Thursday, September 30, 2010

You're Getting a Bonus! So Why Aren't You Motivated?

 If you're like most professionals working in large corporations, you're eligible for an annual bonus as part of your pay. If you're one of the luckier ones, you've been hearing rumors lately that with the economy recovering, that bonus may become a reality again.

Good for you. But maybe not so good for your company. Chances are, its bonus program is costing it plenty but it isn't seeing much of a motivation boost in return, from you or anyone else.
The idea that some part of an employee's pay should be contingent on good performance is a very old one. Harvard'sDerek Bok writes that it dates back to at least the time of Julius Caesar, who instituted an "elaborate system to supply bonuses to loyal soldiers participating in successful campaigns — 50 dinari for every legionnaire and 500 for each centurion." In America, Bok says, bonuses started to become a significant part of corporate leaders' compensation around the time of the first World War. Now, bonuses have become so commonplace in the business world that their value is rarely questioned.

The problem is that, even if it's true that contingent compensation spurs higher performance (and not everyone thinks it does - see, for example, this pdf), when the reward comes as one big check cut by the finance department at the end of the fiscal year, that motivating effect is mainly lost. That's because the bonus fails to make two critical connections:
  1. The connection between values and behavior. Typically, bonuses are tied to financial achievement —they're paid out when a certain benchmark is hit such as yearly company revenue, earnings per share, or department revenue targets. But the connection between the outcomes you truly value and the behaviors you want to see from employees can be far from obvious.
  2. The connection between a worker and his/her direct supervisor. Plenty of research has shown that the most important influencer of workers' performance, for better or worse, is the dynamic between them and their bosses. For example,research into workplace deviance by Lance Ferris of Singapore Management University shows a higher level of outright deviance among employees who feel they've been treated rudely or unfairly by their immediate supervisors. By the same token, there is nothing more motivating than recognition that comes directly from the higher-up who knows your work best: your manager. At that close range, a reward is a relationship-builder. Administered more remotely, as bonuses are, it's only a transaction.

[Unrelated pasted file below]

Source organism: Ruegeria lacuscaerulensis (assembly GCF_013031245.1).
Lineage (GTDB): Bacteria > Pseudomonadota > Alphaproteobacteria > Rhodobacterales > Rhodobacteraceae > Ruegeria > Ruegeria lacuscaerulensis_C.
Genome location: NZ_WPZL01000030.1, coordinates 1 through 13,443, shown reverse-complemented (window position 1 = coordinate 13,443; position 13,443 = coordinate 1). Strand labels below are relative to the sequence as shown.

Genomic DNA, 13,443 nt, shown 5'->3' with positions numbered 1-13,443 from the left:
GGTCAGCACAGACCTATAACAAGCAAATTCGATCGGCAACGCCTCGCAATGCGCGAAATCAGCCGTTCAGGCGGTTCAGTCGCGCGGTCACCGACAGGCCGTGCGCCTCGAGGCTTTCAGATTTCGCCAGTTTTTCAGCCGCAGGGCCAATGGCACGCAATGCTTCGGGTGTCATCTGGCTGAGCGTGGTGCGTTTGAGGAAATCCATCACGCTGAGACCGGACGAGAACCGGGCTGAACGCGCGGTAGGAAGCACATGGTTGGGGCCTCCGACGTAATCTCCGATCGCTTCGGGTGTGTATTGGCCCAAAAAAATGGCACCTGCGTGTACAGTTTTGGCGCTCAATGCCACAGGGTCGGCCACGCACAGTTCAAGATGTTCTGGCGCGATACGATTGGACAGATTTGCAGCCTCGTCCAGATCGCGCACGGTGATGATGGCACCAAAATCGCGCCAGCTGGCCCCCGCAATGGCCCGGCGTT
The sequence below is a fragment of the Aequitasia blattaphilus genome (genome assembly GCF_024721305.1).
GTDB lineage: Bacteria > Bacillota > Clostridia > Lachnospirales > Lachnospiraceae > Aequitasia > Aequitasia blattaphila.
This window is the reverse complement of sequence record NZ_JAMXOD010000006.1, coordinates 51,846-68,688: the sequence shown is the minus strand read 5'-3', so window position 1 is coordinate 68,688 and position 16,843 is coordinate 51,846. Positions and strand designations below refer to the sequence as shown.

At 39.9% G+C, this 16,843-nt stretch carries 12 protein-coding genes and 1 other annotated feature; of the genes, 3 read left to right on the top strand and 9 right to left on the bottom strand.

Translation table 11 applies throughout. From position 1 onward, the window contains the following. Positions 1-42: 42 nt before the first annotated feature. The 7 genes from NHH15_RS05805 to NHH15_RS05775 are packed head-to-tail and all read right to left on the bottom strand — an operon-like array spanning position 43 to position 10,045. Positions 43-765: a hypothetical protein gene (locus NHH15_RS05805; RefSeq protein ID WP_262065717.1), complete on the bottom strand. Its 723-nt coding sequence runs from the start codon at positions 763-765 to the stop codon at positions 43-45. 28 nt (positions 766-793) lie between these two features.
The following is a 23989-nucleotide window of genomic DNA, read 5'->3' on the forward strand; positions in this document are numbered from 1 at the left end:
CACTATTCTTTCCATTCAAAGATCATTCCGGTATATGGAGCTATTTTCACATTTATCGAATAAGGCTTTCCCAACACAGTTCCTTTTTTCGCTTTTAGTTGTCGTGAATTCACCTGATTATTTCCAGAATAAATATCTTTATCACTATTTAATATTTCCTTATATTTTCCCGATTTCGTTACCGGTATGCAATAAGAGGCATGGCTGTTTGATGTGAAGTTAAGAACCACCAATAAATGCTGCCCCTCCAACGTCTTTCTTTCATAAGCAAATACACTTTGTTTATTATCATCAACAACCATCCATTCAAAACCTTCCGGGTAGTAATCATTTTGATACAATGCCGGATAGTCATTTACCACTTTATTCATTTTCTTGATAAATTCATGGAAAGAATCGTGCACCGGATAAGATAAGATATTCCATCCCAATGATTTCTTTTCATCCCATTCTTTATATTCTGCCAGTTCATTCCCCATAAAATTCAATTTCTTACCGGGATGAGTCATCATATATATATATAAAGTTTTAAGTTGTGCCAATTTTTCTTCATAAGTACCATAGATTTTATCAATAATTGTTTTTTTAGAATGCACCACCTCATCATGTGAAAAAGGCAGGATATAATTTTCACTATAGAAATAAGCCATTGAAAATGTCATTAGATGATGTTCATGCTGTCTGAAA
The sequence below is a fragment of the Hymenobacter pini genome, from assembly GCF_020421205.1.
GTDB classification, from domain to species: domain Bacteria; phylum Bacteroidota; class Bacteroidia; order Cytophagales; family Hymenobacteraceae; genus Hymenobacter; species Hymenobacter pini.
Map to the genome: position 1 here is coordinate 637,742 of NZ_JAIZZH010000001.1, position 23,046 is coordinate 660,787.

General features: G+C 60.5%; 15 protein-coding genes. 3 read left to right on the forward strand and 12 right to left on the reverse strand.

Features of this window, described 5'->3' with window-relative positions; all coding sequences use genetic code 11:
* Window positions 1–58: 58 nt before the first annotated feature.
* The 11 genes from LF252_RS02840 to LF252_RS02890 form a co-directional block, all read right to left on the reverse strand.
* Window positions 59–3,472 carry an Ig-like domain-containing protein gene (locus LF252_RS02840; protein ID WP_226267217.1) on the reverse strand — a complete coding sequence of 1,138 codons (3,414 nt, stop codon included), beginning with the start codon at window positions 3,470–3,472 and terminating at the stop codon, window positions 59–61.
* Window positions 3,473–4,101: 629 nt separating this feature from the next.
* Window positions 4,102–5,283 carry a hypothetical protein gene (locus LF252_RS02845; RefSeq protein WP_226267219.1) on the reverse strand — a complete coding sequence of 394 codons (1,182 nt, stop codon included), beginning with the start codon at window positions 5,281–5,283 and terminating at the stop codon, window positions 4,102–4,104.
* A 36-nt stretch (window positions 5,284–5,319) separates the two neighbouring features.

What works better than an annual bonus, then? The answer is a more strategic, thoughtful approach to conditional rewards, involving smaller payouts given year round and, critically, targeting the vast majority of the workforce — not just a privileged few.
Of course, this raises the complexity level of performance management. At software maker Symantec, for example, it had always been a simple matter to give top performers non-strategic cash rewards. Now, through its Applauserecognition program, the company spends the same basic amount of money on thousands of small acts of recognition, tied to important goals and values and dispensed through direct supervisors, each of them valued anywhere from $25 to $1,000.

The perceived difficulty of that task helps to explain why so many other companies continue to give out bonuses that lead to no real uptick in employee engagement or company performance. They're easy to administer. Management has decided it should institute pay for performance, and an annual bonus program is the simplest way to check off that box. But shouldn't more companies try to do better?
I'm interested in your thoughts. How does your company recognize and reward good work? And does that approach have any effect on people's everyday habits? What version of contingent compensation would engage and motivateyou?
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Wednesday, September 29, 2010


Very inspirational, just like ten commandments to follow in the life all the time - GEMS of Wisdom!
 1]    Prayer is not a "spare wheel" that you pull out when in trouble, but it is a "steering wheel" that directs the right path throughout.

2]    Do you know why a cars' WINDSHIELD is so large & the Rear-view Mirror is so small? Because our PAST is not as important as our FUTURE. Look Ahead and Move on!

3]    Friendship is like a BOOK. It takes few seconds to burn, but it takes years to write one!